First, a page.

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Expats participate in Venezuelan protests in Boston

Martin Desmarais | 2/26/2014, 10:14 a.m.
Twice in the last two weeks, Venezuelan national Cristina Aguilera has taken to the streets of Boston to show support ...
Supporters of the anti-government protesters in Venezuela have demonstrated several times in the last week in Boston. Above, demonstrators on Boston Common on Feb. 18. courtesy of Estudiantes Boston

“It wasn’t just about the students. They are leading the fight but everyone else is backing them in trying to do something,” Aguilera said. “There is something that we all have in common in Venezuela — crime, scarcity of food, no medicine, inflation, corruption. It is becoming impossible to live there.”

The Venezuelan Embassy in Boston released a statement last week from the government of Venezuela that asked the United States for an explanation “why it finances, supports and defends opposition leaders who promote violence” in the country.

“The Venezuelan government reiterates that it will continue monitoring and taking the necessary actions to impede U.S. agents from instilling violence and destabilization, and to inform the world about the nature of the Obama Administration’s interventionist policies in our country,” the statement said.

According to news reports, the U.S. State Department has channeled $5 million to Venezuelan opposition groups in the last year.

A number of leftist U.S. organizations have voiced support for the current government in Venezuela.

The Washington-based Black is Back Coalition for Social Justice, Peace and Reparations publicly backed President Maduro and the current government.

“The greedy, elite Venezuelan opposition, fearful of the growth of socialist organization and aspirations of the working masses, is making attempts to indict the Venezuelan government in the arena of international public opinion,” the statement said. “The Black is Back Coalition is aware that the current violent demonstrations by the opposition are designed to promote the Maduro government’s response as repressive and extreme in order to justify imperialist intervention. The Black is Back Coalition is opposed to these new attempts to promote new coup attempts in Venezuela. We denounce all imperialist-supported interventions in Venezuela.”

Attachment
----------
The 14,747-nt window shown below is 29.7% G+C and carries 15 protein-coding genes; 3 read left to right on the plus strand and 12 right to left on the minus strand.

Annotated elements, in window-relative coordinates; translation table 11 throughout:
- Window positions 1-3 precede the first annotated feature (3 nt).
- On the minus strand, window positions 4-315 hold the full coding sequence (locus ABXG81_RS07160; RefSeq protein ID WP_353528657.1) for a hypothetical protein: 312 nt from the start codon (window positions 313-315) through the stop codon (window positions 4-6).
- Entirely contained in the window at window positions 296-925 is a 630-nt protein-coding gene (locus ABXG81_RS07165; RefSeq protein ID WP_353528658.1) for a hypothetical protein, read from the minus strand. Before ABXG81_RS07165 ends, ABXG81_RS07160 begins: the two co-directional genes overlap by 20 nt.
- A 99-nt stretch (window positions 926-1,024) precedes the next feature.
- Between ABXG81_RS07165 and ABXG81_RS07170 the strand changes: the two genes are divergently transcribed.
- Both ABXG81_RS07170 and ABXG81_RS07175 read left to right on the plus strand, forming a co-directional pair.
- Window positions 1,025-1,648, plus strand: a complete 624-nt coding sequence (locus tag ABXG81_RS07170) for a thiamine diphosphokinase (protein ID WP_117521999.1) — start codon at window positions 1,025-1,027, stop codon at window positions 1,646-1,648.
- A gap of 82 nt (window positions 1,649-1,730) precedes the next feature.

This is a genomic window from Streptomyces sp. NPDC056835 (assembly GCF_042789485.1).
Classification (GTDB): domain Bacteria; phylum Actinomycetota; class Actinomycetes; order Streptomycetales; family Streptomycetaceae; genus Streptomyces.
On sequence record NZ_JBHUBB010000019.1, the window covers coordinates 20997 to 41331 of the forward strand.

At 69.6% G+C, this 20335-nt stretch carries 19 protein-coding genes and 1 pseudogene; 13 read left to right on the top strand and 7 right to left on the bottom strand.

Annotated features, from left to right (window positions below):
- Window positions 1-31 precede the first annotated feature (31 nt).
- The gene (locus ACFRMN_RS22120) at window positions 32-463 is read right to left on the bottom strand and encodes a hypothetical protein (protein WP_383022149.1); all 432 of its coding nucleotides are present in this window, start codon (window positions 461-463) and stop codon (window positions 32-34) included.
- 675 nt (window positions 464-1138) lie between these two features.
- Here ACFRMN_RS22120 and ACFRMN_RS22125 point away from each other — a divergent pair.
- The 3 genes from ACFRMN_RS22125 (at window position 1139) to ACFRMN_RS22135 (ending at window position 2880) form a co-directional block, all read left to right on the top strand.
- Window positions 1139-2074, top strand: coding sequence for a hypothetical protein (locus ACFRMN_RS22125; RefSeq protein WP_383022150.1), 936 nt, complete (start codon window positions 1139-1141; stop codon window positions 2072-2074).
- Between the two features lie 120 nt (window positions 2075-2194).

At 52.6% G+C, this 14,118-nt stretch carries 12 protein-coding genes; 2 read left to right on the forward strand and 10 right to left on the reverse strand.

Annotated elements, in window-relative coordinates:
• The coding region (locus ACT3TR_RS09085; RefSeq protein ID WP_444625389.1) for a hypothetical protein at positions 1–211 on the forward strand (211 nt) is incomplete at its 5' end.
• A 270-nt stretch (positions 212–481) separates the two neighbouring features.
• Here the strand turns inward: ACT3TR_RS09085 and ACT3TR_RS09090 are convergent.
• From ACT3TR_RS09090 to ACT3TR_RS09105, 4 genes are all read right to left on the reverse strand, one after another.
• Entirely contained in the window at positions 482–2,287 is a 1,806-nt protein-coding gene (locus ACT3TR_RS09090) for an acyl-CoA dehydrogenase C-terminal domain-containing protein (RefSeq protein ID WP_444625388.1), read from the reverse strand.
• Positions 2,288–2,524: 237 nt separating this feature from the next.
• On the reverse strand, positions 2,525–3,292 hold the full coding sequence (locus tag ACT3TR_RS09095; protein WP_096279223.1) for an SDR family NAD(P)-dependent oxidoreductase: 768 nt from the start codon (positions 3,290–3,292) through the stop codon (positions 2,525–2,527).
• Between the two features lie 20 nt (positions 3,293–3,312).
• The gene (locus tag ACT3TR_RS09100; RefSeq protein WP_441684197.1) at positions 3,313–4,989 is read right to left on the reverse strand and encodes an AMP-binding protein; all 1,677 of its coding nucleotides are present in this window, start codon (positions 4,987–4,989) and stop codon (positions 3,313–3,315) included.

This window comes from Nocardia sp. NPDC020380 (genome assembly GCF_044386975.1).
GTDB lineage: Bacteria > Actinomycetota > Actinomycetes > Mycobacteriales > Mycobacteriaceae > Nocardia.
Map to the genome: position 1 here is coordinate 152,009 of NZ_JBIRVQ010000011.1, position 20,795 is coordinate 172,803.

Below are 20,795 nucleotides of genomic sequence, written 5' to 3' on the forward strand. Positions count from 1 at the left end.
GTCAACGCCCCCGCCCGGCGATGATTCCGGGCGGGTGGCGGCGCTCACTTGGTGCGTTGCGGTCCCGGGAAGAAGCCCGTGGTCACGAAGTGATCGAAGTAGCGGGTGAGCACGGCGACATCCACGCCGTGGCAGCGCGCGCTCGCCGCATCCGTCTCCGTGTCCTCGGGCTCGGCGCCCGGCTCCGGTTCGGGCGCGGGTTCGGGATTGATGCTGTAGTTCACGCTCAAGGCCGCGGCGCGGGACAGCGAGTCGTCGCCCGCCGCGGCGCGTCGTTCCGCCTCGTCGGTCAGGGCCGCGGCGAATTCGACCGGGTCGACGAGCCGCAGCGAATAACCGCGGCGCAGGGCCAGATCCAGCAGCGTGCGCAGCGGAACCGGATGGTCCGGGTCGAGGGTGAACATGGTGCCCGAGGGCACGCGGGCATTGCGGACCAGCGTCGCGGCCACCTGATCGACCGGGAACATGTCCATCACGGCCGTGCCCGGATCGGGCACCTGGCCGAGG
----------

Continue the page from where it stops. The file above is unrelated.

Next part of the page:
The National Lawyers Guild also called on Congress and Secretary of State Kerry to oppose U.S. intervention in Venezuela, calling the current conflict there “a violent campaign brought by Venezuela’s extreme right-wing opposition that seeks to topple the recently elected government.”

“For the last seven years, the NLG has observed Venezuelan elections — most recently, that of President Maduro in April 2013. NLG observers and other human rights groups (notably the Carter Center) found these elections to be free, fair, and exemplary of a democratic process,” said a statement from the organization. “The NLG opposes any U.S. interference in Venezuela’s internal affairs … The NLG urges the U.S. government to rightfully respect Venezuelan self-determination and sovereignty.”

Like many Venezuelans living in Boston, Luzmar Centeno-Valerio, office manager and programs coordinator for ¿Oìste? The MA Latino Civic Education Initiative, says she fears for the safety of her family. She also fears the conflict that the unrest is causing between government supporters and those who support the opposition.

While violence has become some part of the protests in Venezuela, Centeno-Valerio said that she wants peace and she believes most of the protestors there do as well.

She said she does not want President Maduro to be ousted, but instead wants him to lead the Venezuelan government in helping stop the overall violence in the country and make sure citizens have the basic necessities they need.